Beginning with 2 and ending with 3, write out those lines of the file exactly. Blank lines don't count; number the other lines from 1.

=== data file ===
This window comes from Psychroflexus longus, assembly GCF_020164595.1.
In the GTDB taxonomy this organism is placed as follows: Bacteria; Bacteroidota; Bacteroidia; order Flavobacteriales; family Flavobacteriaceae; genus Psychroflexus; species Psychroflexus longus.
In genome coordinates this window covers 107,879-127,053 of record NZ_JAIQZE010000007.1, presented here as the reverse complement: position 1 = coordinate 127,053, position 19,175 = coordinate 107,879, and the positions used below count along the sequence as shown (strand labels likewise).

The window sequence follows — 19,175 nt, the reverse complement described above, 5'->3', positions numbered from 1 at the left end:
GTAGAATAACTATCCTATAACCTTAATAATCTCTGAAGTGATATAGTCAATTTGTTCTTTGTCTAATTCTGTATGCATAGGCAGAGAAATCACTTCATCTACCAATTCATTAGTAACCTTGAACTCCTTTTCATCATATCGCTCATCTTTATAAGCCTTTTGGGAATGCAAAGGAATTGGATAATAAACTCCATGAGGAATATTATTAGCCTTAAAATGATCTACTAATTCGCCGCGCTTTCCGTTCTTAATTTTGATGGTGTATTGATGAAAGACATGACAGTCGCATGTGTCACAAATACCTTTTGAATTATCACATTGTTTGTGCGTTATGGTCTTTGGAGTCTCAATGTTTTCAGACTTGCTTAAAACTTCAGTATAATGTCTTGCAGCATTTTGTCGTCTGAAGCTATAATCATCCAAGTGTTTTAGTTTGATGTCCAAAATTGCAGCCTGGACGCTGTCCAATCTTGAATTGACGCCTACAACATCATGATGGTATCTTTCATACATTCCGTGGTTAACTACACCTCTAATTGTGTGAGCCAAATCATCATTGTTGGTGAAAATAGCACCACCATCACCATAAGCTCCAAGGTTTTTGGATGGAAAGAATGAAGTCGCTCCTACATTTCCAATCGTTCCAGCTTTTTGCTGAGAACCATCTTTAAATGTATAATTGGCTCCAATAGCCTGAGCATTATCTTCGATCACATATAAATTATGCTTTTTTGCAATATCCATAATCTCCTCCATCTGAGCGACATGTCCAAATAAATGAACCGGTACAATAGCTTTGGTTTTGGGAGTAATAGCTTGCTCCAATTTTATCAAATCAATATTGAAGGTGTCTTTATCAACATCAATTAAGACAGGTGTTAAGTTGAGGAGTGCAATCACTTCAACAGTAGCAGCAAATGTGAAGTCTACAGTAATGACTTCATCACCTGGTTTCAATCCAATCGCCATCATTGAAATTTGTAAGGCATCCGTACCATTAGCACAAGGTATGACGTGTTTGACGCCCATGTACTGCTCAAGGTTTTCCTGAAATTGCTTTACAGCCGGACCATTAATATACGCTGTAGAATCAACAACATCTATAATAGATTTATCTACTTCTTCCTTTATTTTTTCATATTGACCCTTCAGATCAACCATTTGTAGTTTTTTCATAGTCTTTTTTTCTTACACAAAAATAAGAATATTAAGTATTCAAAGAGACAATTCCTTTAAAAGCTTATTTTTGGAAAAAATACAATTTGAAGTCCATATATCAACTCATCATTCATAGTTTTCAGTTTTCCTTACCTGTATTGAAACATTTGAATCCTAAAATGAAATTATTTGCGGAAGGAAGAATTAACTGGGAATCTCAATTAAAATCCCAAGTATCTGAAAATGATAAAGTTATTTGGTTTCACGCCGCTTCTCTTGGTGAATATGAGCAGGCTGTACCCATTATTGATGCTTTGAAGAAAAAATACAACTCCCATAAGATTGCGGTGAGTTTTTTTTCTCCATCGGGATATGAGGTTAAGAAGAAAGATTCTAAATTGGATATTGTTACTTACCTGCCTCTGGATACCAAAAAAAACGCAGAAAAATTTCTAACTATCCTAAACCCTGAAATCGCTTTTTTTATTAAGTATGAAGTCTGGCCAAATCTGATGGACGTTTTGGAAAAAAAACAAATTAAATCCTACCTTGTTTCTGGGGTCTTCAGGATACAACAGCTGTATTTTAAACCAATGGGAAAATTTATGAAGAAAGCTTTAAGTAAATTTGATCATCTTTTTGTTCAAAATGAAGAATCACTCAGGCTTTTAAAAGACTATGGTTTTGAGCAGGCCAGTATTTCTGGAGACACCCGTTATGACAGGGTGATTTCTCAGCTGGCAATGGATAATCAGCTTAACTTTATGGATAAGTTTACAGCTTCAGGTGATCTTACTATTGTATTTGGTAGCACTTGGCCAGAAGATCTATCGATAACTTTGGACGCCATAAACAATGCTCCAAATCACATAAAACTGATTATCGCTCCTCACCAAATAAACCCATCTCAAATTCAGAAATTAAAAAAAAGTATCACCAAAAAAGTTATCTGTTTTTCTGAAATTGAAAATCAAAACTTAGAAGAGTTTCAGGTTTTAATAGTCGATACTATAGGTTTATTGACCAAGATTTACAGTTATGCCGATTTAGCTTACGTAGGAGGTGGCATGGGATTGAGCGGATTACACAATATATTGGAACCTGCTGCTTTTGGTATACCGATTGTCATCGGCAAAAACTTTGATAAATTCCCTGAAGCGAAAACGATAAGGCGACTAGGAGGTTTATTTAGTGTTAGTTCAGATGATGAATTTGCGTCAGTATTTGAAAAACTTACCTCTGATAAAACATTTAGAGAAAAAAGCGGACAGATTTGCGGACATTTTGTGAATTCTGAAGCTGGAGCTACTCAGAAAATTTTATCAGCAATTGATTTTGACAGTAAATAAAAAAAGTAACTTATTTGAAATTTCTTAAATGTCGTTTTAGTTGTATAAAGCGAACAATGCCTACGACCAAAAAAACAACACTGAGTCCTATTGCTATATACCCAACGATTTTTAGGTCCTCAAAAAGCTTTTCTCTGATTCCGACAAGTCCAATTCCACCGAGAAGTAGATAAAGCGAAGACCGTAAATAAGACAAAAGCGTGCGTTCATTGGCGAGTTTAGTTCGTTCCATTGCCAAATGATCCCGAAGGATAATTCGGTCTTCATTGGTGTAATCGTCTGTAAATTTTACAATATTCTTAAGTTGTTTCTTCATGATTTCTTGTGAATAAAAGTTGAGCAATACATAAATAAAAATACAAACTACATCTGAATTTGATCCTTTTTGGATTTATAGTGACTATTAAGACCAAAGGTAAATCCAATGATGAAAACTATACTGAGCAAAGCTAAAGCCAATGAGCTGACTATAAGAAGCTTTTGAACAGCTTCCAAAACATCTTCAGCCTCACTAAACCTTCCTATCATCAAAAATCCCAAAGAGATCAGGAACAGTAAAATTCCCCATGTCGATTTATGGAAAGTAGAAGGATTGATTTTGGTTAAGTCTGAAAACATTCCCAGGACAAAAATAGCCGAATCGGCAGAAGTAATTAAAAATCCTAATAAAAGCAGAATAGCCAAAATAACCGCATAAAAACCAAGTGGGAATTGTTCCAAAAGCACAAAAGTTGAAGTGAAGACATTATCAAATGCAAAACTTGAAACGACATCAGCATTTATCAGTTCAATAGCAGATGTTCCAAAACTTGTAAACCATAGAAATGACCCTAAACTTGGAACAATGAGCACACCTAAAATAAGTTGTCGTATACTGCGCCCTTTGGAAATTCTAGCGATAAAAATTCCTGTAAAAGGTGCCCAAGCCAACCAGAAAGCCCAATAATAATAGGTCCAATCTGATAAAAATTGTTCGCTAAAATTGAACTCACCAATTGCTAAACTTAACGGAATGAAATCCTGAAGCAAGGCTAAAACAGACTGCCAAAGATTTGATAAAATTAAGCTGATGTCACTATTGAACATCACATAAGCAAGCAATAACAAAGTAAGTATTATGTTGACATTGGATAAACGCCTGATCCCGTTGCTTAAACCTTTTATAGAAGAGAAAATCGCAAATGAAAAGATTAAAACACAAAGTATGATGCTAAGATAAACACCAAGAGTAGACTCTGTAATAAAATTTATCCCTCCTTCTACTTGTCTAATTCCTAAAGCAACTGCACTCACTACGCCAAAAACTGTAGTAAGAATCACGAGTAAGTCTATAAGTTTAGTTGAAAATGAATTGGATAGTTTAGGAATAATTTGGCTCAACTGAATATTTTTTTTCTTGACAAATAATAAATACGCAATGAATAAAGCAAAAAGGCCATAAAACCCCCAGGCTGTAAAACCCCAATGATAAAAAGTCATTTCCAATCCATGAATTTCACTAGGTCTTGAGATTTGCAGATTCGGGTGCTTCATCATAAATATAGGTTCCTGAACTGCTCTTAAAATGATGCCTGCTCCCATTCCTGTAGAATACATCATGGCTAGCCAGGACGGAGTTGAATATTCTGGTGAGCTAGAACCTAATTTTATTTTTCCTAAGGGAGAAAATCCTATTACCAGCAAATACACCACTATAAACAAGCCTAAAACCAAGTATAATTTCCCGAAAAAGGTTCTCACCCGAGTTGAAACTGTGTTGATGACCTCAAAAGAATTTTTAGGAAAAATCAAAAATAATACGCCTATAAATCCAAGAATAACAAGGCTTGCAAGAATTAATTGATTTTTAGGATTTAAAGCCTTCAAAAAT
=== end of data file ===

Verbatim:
In the GTDB taxonomy this organism is placed as follows: Bacteria; Bacteroidota; Bacteroidia; order Flavobacteriales; family Flavobacteriaceae; genus Psychroflexus; species Psychroflexus longus.
In genome coordinates this window covers 107,879-127,053 of record NZ_JAIQZE010000007.1, presented here as the reverse complement: position 1 = coordinate 127,053, position 19,175 = coordinate 107,879, and the positions used below count along the sequence as shown (strand labels likewise).